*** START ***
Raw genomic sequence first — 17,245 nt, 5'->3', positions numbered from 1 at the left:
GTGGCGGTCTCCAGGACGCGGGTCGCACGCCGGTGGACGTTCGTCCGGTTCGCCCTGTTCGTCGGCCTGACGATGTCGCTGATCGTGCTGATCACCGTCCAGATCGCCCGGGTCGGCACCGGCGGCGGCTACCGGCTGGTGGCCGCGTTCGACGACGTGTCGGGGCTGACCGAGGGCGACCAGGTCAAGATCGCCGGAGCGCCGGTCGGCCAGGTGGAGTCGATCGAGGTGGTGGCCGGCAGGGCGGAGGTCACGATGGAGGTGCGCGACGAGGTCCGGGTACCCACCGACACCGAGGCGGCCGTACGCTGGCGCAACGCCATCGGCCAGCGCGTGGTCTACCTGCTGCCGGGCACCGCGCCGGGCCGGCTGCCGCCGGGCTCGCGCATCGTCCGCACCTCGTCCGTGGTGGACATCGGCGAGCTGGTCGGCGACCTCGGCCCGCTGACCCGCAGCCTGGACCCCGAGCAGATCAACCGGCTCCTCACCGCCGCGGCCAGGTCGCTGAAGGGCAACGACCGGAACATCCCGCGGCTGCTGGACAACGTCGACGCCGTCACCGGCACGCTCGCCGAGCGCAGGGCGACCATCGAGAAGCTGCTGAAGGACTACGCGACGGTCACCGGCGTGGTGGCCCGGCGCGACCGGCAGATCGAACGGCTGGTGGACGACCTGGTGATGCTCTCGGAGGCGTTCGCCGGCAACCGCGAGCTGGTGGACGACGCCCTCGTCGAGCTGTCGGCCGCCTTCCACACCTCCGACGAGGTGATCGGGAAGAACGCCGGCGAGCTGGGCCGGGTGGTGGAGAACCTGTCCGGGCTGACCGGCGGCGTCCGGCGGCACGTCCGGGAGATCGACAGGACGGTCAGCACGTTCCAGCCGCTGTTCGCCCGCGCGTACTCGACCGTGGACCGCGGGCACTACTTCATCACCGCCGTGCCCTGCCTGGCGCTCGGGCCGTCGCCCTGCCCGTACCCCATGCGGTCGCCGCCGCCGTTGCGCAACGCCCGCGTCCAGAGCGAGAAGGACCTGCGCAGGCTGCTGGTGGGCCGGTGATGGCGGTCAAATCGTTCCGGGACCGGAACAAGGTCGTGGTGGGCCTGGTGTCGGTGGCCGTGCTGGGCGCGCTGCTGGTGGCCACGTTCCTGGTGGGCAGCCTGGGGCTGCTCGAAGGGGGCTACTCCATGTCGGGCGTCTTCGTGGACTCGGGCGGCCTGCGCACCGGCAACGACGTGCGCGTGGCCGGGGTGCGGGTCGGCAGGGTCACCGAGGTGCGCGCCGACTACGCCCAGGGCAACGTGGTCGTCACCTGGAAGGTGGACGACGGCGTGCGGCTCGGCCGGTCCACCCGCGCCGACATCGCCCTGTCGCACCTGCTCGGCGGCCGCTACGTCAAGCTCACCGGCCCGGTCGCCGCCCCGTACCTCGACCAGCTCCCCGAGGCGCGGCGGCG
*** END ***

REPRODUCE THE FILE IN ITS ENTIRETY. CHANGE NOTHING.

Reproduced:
Raw genomic sequence first — 17,245 nt, 5'->3', positions numbered from 1 at the left:
GTGGCGGTCTCCAGGACGCGGGTCGCACGCCGGTGGACGTTCGTCCGGTTCGCCCTGTTCGTCGGCCTGACGATGTCGCTGATCGTGCTGATCACCGTCCAGATCGCCCGGGTCGGCACCGGCGGCGGCTACCGGCTGGTGGCCGCGTTCGACGACGTGTCGGGGCTGACCGAGGGCGACCAGGTCAAGATCGCCGGAGCGCCGGTCGGCCAGGTGGAGTCGATCGAGGTGGTGGCCGGCAGGGCGGAGGTCACGATGGAGGTGCGCGACGAGGTCCGGGTACCCACCGACACCGAGGCGGCCGTACGCTGGCGCAACGCCATCGGCCAGCGCGTGGTCTACCTGCTGCCGGGCACCGCGCCGGGCCGGCTGCCGCCGGGCTCGCGCATCGTCCGCACCTCGTCCGTGGTGGACATCGGCGAGCTGGTCGGCGACCTCGGCCCGCTGACCCGCAGCCTGGACCCCGAGCAGATCAACCGGCTCCTCACCGCCGCGGCCAGGTCGCTGAAGGGCAACGACCGGAACATCCCGCGGCTGCTGGACAACGTCGACGCCGTCACCGGCACGCTCGCCGAGCGCAGGGCGACCATCGAGAAGCTGCTGAAGGACTACGCGACGGTCACCGGCGTGGTGGCCCGGCGCGACCGGCAGATCGAACGGCTGGTGGACGACCTGGTGATGCTCTCGGAGGCGTTCGCCGGCAACCGCGAGCTGGTGGACGACGCCCTCGTCGAGCTGTCGGCCGCCTTCCACACCTCCGACGAGGTGATCGGGAAGAACGCCGGCGAGCTGGGCCGGGTGGTGGAGAACCTGTCCGGGCTGACCGGCGGCGTCCGGCGGCACGTCCGGGAGATCGACAGGACGGTCAGCACGTTCCAGCCGCTGTTCGCCCGCGCGTACTCGACCGTGGACCGCGGGCACTACTTCATCACCGCCGTGCCCTGCCTGGCGCTCGGGCCGTCGCCCTGCCCGTACCCCATGCGGTCGCCGCCGCCGTTGCGCAACGCCCGCGTCCAGAGCGAGAAGGACCTGCGCAGGCTGCTGGTGGGCCGGTGATGGCGGTCAAATCGTTCCGGGACCGGAACAAGGTCGTGGTGGGCCTGGTGTCGGTGGCCGTGCTGGGCGCGCTGCTGGTGGCCACGTTCCTGGTGGGCAGCCTGGGGCTGCTCGAAGGGGGCTACTCCATGTCGGGCGTCTTCGTGGACTCGGGCGGCCTGCGCACCGGCAACGACGTGCGCGTGGCCGGGGTGCGGGTCGGCAGGGTCACCGAGGTGCGCGCCGACTACGCCCAGGGCAACGTGGTCGTCACCTGGAAGGTGGACGACGGCGTGCGGCTCGGCCGGTCCACCCGCGCCGACATCGCCCTGTCGCACCTGCTCGGCGGCCGCTACGTCAAGCTCACCGGCCCGGTCGCCGCCCCGTACCTCGACCAGCTCCCCGAGGCGCGGCGGCG